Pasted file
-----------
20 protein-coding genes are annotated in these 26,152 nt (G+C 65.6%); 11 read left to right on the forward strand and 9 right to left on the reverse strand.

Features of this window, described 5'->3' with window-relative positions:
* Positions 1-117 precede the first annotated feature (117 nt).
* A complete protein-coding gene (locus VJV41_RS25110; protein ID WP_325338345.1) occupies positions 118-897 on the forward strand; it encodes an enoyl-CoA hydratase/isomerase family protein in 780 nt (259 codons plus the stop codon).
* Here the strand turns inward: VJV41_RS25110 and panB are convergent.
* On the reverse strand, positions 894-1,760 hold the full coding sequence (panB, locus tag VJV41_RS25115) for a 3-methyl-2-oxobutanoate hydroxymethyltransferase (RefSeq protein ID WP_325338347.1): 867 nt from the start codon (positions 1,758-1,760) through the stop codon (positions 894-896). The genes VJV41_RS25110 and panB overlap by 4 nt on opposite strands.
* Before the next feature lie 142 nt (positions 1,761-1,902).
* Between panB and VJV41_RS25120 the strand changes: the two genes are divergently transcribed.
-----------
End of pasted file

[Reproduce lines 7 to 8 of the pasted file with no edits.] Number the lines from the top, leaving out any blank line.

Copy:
* Before the next feature lie 142 nt (positions 1,761-1,902).
* Between panB and VJV41_RS25120 the strand changes: the two genes are divergently transcribed.